KARACHI: While several universities are trying to convert into smart campuses amid the Covid-19 crisis, the option seems to be a far cry from reality for Sindh’s biggest public varsity. It appears that after 13 years of announcement and owing to the negligence of former administrations, the University of Karachi (KU) has remained unable to provide an effective learning management system to its pupils, the need for which today appears greater than ever.
Although prolonged closure and possible extensions in the wake of the pandemic have prompted the varsity to start planning for some sort of an e-learning system, the programme is yet again faced with opposition from several faculty and staff members.
Interestingly, the same teachers who oppose the adoption of an e-learning programme by KU seem to be conducting online classes for private universities without any objection.
Projects for distance learning and Campus Learning Management System were introduced in KU during the tenure of former vice chancellor (VC) Dr Pirzada Qasim over a decade ago. He was followed by two other VCs until Dr Khalid Iraqi, the present VC, took charge last May. However, during these 13 years, no system for online classes or distance learning could be established at the university.
“I have been working on initiating efforts for establishing an effective e-learning system since assuming charge. Prof Waheed Baloch, a faculty member in the economics department, has been assigned charge of this project and has begun working on it. Lectures delivered to masters and graduate students are being recorded and the system will hopefully be ready soon,” said Dr Iraqi.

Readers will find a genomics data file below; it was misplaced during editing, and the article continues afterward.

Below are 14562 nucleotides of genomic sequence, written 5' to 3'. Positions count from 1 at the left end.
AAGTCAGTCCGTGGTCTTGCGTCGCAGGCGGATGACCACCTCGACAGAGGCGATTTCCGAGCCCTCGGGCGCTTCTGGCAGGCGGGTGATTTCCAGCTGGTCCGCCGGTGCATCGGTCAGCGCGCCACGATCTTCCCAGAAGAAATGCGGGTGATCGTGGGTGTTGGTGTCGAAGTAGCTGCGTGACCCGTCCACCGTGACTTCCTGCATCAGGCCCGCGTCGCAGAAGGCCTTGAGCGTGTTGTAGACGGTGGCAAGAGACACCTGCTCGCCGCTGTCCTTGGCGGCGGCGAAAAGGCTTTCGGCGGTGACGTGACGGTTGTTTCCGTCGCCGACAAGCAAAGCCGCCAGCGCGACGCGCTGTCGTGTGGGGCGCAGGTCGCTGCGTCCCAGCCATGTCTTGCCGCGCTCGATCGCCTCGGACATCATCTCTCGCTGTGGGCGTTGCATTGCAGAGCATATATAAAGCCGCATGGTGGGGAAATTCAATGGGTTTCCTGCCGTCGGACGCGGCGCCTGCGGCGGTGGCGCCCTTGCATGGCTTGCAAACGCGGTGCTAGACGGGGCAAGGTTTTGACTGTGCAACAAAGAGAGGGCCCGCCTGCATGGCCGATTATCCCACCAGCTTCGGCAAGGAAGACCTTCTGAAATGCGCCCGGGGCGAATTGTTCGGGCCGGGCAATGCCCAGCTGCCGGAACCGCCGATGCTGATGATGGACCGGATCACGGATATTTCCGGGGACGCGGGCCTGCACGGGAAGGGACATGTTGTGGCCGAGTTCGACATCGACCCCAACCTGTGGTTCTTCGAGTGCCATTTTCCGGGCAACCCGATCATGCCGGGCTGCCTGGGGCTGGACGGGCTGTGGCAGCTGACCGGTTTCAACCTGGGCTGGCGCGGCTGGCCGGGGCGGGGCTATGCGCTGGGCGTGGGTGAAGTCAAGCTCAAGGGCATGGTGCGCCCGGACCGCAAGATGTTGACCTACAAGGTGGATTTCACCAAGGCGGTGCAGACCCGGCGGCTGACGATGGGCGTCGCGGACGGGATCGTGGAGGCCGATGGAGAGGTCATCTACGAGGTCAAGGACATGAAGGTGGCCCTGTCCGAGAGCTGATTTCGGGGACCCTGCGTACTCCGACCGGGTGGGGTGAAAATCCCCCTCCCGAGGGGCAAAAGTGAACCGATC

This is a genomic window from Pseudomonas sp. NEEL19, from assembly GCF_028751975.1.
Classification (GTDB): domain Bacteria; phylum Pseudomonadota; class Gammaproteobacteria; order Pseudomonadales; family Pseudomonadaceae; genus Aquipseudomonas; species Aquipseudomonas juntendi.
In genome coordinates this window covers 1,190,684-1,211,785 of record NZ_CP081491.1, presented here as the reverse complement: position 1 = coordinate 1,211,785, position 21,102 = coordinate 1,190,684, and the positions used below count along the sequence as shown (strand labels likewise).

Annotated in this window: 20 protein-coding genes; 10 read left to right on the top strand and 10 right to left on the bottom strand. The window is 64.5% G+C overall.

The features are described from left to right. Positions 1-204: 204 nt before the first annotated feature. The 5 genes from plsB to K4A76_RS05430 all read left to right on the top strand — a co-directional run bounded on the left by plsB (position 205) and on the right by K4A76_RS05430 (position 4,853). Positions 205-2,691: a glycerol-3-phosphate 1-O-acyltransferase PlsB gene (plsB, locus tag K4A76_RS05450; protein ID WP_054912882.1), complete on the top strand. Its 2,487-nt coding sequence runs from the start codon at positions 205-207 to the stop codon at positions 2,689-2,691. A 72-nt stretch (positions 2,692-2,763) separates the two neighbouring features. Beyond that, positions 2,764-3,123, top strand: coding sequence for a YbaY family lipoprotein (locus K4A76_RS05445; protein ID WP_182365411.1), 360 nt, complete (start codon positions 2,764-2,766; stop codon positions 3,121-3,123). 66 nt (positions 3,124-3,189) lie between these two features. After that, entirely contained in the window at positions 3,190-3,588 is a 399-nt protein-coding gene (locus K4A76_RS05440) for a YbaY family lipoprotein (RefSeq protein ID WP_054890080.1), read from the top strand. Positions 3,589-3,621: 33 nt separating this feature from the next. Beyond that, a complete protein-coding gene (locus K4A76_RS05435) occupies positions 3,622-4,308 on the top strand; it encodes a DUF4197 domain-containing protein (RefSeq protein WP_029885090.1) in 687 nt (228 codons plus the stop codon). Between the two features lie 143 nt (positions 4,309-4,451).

Part of the problem lies in the varying curricula being taught to the regular and private students enrolled at the university.
“Although no thought was being given to this issue previously, we are now working towards introducing a uniform curriculum while also updating the system technically. We are serious about conducting online classes and are also calling the academic council to resolve teachers’ reservations so that approval for commencing online classes can be sought,” shared the VC.
On the other hand, according to an interesting revelation, the university’s distance learning project, initiated over a decade ago, had garnered significant funds from the Higher Education Commission. However, 13 years down the line and with nothing to show, serious concerns have been raised about where the money has gone.
As per documentation, the university management had initially selected its economics department as the first to be reformed under the distance learning project. Dean of Arts Dr Zafar Iqbal was appointed as project convener while Quality Enhancement Cell director Prof Sajideen was appointed as the focal person.
A committee was set up and a meeting called on February 2011 was informed that the KU syndicate had granted approval for the distance learning programme. The meeting further decided to register and conduct examinations of economic MA students under the new system after a preparation course in the form of CDs.
However, a letter written three months later revealed that apart from the procurement of seven computers and three UPS, no work on the project had been done despite the HEC funds. The letter stated that the VC should direct Dr Iqbal to present a report at the HEC meeting.
Speaking on condition of anonymity, a senior KU professor said that former VC Dr Muhammad Qaiser had handed over the charge of the project to a female teacher. Meanwhile, Dr Iqbal, Dr Qaiser and his finance director, who had already spent the money, continued avoiding the topic whenever asked for the HEC funds.
“Hence, the project was left hanging because the VC was not ready to spend the income generated by the varsity on the project. The only time they remembered it was when the HEC put pressure on them,” the professor told The Express Tribune.
Published in The Express Tribune, May 3rd, 2020.